Tribunals are a flexible method of adjudication that hear disputes between citizens and by citizens against government. They come in diverse forms, and their adjudications far outnumber those of courts.
For most people, tribunals are the face of justice. Increasing attention is being paid to tribunal procedures, what decisions they can make, and who are appointed as tribunal members.
This book provides a contemporary snapshot of tribunals and tribunal jurisprudence in the common law world, with contributions and comparative studies from Australia, Canada, New Zealand and the United Kingdom.
The book provides a snapshot of tribunals and their place in the judicial system and would be a useful addition to any law library., Contributors include international tribunal experts, judges and legal practitioners.
Australian Law Librarian, Vol 17 No 3, 2009
The papers in this book of development in tribunals in four different countries (Australia, New Zealdn, Canada and Britian), written by a well selected group fo scholars and tribunals members, will go some way to addressing their lack of recognition. The book provides a useful update on tribunal developments on several fronts. It covers the increasing attempts to secure independence for tribunals and their members, the pitfalls in the over reliance on the judicial model in tribunals and the reforms to tribunals that are occurring in different jurisdictions.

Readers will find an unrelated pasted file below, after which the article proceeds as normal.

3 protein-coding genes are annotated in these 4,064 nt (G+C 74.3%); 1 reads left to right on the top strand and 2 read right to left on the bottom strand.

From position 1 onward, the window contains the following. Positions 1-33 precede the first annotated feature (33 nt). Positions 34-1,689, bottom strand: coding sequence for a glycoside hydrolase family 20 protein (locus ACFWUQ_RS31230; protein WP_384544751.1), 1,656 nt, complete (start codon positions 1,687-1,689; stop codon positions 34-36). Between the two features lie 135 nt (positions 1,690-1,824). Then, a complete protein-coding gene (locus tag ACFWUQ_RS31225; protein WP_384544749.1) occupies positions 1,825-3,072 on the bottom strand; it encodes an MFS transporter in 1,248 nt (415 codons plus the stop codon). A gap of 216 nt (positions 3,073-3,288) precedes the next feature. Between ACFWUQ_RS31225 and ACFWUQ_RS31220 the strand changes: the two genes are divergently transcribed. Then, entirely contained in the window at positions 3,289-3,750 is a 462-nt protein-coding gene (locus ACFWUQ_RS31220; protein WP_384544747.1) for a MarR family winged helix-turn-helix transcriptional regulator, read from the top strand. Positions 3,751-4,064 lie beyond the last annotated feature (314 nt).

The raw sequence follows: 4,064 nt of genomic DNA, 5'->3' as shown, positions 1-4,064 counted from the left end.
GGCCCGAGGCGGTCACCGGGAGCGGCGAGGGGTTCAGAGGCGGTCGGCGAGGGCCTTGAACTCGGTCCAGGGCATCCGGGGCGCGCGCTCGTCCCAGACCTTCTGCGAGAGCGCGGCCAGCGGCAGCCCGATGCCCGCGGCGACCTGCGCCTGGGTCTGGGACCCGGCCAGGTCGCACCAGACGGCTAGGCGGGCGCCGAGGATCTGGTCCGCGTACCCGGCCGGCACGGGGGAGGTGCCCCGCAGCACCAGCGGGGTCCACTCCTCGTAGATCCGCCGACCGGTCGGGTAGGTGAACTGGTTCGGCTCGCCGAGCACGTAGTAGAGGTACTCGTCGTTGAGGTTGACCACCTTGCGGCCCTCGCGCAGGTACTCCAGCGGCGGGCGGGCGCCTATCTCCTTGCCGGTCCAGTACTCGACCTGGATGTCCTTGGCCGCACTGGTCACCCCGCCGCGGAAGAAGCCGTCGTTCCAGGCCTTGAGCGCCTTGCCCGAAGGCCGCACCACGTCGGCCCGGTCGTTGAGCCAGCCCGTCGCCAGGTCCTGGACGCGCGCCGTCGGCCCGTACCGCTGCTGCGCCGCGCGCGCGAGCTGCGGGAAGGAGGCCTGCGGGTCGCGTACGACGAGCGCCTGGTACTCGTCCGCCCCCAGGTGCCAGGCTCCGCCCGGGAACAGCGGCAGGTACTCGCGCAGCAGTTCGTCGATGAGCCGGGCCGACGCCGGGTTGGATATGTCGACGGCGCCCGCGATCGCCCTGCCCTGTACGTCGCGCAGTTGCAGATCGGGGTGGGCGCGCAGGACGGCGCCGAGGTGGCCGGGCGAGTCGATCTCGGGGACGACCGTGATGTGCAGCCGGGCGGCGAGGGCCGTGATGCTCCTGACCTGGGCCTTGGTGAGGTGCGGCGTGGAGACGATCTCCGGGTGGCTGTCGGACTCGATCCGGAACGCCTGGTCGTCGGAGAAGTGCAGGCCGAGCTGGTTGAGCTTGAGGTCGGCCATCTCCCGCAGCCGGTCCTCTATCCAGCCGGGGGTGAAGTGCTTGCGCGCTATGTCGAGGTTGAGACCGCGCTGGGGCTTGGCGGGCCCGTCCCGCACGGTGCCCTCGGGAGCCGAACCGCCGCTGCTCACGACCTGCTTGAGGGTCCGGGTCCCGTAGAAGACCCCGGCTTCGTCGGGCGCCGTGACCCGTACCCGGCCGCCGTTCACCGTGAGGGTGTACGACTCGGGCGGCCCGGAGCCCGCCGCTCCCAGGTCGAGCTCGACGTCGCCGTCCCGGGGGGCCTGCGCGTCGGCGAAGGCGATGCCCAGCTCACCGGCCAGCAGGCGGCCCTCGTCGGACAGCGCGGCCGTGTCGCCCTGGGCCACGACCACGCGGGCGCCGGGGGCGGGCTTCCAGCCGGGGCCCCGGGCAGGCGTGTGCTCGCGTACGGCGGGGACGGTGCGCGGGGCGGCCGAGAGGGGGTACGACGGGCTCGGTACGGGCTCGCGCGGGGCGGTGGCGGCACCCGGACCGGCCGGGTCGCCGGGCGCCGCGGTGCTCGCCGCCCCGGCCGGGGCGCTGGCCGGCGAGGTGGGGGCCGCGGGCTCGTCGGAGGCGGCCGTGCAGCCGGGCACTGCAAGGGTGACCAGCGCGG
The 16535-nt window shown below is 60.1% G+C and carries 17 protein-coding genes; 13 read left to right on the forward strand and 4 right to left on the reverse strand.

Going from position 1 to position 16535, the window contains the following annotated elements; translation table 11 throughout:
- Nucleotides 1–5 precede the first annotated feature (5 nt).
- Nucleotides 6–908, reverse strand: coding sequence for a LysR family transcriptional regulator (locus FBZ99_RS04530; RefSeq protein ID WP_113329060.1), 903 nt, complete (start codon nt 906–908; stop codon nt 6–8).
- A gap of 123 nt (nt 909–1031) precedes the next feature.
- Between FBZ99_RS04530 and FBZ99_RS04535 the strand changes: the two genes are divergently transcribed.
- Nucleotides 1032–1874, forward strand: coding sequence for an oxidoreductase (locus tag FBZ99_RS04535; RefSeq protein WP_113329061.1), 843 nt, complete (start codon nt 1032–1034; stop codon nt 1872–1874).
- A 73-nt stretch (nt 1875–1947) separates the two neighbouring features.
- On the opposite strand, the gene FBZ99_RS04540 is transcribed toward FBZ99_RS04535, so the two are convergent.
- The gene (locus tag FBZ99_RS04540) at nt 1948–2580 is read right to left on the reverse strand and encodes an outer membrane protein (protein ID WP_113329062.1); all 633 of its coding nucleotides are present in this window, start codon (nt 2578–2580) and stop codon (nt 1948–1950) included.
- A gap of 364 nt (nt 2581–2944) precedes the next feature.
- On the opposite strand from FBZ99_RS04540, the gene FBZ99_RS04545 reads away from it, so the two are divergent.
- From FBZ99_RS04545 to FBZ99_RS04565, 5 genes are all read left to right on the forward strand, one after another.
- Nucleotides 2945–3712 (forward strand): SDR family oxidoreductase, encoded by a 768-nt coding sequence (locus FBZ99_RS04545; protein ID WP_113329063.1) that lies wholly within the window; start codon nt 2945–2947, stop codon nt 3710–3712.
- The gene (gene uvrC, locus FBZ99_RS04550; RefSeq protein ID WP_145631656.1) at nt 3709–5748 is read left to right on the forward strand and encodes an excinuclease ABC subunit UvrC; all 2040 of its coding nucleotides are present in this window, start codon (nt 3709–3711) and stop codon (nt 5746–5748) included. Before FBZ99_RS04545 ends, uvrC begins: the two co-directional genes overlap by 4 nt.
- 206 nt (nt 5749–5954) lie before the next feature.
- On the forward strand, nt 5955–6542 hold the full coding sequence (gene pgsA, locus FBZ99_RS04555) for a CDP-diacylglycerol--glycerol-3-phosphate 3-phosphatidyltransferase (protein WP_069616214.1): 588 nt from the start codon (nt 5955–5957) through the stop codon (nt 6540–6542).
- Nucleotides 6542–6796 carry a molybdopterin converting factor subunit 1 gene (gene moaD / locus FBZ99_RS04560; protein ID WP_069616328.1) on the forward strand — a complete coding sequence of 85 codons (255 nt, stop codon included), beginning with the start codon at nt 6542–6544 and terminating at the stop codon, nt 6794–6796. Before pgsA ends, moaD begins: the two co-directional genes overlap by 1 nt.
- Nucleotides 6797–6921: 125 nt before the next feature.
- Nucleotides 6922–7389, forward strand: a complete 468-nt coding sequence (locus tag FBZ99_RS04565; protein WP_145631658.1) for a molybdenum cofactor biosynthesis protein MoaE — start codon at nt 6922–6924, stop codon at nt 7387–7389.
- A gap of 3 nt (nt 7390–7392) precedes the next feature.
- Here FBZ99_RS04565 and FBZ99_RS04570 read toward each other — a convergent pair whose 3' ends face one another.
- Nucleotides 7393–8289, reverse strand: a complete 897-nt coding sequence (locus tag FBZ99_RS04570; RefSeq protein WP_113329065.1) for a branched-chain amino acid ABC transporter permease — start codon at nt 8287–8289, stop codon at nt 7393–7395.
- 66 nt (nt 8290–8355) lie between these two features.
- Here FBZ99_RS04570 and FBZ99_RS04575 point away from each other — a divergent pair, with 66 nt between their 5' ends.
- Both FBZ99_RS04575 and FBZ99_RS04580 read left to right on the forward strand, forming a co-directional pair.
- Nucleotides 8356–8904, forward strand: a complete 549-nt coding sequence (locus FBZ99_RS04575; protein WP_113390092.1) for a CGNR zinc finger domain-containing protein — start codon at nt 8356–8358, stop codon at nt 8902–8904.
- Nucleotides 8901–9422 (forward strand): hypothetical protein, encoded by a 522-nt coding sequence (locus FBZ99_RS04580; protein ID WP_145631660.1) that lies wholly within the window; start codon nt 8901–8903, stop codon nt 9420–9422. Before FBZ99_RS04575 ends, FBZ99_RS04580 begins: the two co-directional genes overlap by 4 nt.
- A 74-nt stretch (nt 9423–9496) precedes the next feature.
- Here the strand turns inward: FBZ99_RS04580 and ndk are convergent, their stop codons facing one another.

(2009) 16 AJ Admin L 173
The book contains a very useful overview of the tribunal scenes in Australia, Canada, New Zealand and the UK, including details of constitutional arrangements to enable the reader to understand differences. There are essays dedicated to natural justice questions in the UK and New Zealand which would be very useful resources for the administrative lawyer hoping to plunder arguments and judicial opinions given beyond our shores. Those interested in whether the High Court will retain the rule in Osmond1 that there is no common law duty to give reasons may find the detailed discussion of the position in New Zealand helpful….Queensland is set to follow Victoria, New South Wales and the Commonwealth in creating a new super-tribunal, to be called the Queensland Civil and Administrative Tribunal (QCAT). It will absorb dozens of specialist tribunals. Much work is currently being undertaken on which tribunals will be absorbed and how the new tribunal will be constituted and operate. After QCAT commences, there will no doubt be a period of settling in during which participants as well as tribunal members and staff will influence the development of its practice and procedures. For barristers appearing in the newly formed QCAT, it may be beneficial to be armed with comparative knowledge of emerging general principles applicable to the concept of a tribunal. If that is correct, then Tribunals of the Common Law World will be a work well worth examining.
In any event, the book is a worthy scholarly contribution to knowledge in the areas of comparative, public, administrative, and constitutional law.
Gavin Rebetzke, Hearsay, Issue 36, August 2009, Bar Association of Queensland
List of Contributors
Overview by Tom Smyth